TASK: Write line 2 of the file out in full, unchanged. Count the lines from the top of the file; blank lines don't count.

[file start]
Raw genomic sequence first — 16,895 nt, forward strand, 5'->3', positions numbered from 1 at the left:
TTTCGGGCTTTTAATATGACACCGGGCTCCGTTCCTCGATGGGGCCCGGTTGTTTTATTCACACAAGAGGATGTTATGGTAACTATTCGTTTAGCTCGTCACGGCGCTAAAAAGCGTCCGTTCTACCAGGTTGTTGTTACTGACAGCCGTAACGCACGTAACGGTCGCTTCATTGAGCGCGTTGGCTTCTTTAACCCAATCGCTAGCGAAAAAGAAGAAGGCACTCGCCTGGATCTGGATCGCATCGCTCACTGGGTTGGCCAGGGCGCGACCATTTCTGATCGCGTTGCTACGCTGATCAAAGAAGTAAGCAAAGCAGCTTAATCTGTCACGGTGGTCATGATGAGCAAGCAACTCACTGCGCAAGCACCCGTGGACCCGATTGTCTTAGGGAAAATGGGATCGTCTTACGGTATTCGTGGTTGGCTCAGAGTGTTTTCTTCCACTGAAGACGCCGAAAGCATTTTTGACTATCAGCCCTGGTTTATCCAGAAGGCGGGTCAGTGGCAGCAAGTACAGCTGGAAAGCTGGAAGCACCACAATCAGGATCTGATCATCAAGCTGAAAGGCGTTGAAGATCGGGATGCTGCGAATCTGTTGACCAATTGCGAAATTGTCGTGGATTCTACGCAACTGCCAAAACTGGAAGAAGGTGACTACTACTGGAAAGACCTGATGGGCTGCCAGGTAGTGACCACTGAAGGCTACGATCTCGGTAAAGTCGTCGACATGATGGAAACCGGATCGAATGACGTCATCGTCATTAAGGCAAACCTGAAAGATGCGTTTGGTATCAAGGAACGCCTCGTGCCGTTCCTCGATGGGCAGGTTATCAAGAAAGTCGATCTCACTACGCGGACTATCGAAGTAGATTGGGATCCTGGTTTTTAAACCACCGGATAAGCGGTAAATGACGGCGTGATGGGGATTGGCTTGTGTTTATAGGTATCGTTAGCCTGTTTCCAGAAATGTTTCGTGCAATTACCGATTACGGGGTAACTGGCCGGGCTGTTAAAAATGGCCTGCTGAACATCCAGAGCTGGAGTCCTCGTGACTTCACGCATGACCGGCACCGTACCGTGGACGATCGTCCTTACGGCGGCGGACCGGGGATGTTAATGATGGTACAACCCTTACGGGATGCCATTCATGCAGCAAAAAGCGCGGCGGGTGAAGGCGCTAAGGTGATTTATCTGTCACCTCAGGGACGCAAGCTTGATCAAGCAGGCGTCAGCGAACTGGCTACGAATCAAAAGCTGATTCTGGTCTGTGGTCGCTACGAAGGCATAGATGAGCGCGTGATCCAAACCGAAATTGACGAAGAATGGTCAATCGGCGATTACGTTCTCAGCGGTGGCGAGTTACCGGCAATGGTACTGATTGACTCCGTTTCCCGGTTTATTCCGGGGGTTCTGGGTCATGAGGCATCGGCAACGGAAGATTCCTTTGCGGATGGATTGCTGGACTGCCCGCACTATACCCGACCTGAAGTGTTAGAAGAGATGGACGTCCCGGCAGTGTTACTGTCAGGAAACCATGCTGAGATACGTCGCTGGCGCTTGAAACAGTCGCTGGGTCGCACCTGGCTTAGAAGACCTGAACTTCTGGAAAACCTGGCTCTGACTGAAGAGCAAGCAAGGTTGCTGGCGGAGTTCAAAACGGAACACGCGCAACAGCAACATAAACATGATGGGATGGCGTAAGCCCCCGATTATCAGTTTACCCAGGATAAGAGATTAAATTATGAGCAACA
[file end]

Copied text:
TTTCGGGCTTTTAATATGACACCGGGCTCCGTTCCTCGATGGGGCCCGGTTGTTTTATTCACACAAGAGGATGTTATGGTAACTATTCGTTTAGCTCGTCACGGCGCTAAAAAGCGTCCGTTCTACCAGGTTGTTGTTACTGACAGCCGTAACGCACGTAACGGTCGCTTCATTGAGCGCGTTGGCTTCTTTAACCCAATCGCTAGCGAAAAAGAAGAAGGCACTCGCCTGGATCTGGATCGCATCGCTCACTGGGTTGGCCAGGGCGCGACCATTTCTGATCGCGTTGCTACGCTGATCAAAGAAGTAAGCAAAGCAGCTTAATCTGTCACGGTGGTCATGATGAGCAAGCAACTCACTGCGCAAGCACCCGTGGACCCGATTGTCTTAGGGAAAATGGGATCGTCTTACGGTATTCGTGGTTGGCTCAGAGTGTTTTCTTCCACTGAAGACGCCGAAAGCATTTTTGACTATCAGCCCTGGTTTATCCAGAAGGCGGGTCAGTGGCAGCAAGTACAGCTGGAAAGCTGGAAGCACCACAATCAGGATCTGATCATCAAGCTGAAAGGCGTTGAAGATCGGGATGCTGCGAATCTGTTGACCAATTGCGAAATTGTCGTGGATTCTACGCAACTGCCAAAACTGGAAGAAGGTGACTACTACTGGAAAGACCTGATGGGCTGCCAGGTAGTGACCACTGAAGGCTACGATCTCGGTAAAGTCGTCGACATGATGGAAACCGGATCGAATGACGTCATCGTCATTAAGGCAAACCTGAAAGATGCGTTTGGTATCAAGGAACGCCTCGTGCCGTTCCTCGATGGGCAGGTTATCAAGAAAGTCGATCTCACTACGCGGACTATCGAAGTAGATTGGGATCCTGGTTTTTAAACCACCGGATAAGCGGTAAATGACGGCGTGATGGGGATTGGCTTGTGTTTATAGGTATCGTTAGCCTGTTTCCAGAAATGTTTCGTGCAATTACCGATTACGGGGTAACTGGCCGGGCTGTTAAAAATGGCCTGCTGAACATCCAGAGCTGGAGTCCTCGTGACTTCACGCATGACCGGCACCGTACCGTGGACGATCGTCCTTACGGCGGCGGACCGGGGATGTTAATGATGGTACAACCCTTACGGGATGCCATTCATGCAGCAAAAAGCGCGGCGGGTGAAGGCGCTAAGGTGATTTATCTGTCACCTCAGGGACGCAAGCTTGATCAAGCAGGCGTCAGCGAACTGGCTACGAATCAAAAGCTGATTCTGGTCTGTGGTCGCTACGAAGGCATAGATGAGCGCGTGATCCAAACCGAAATTGACGAAGAATGGTCAATCGGCGATTACGTTCTCAGCGGTGGCGAGTTACCGGCAATGGTACTGATTGACTCCGTTTCCCGGTTTATTCCGGGGGTTCTGGGTCATGAGGCATCGGCAACGGAAGATTCCTTTGCGGATGGATTGCTGGACTGCCCGCACTATACCCGACCTGAAGTGTTAGAAGAGATGGACGTCCCGGCAGTGTTACTGTCAGGAAACCATGCTGAGATACGTCGCTGGCGCTTGAAACAGTCGCTGGGTCGCACCTGGCTTAGAAGACCTGAACTTCTGGAAAACCTGGCTCTGACTGAAGAGCAAGCAAGGTTGCTGGCGGAGTTCAAAACGGAACACGCGCAACAGCAACATAAACATGATGGGATGGCGTAAGCCCCCGATTATCAGTTTACCCAGGATAAGAGATTAAATTATGAGCAACA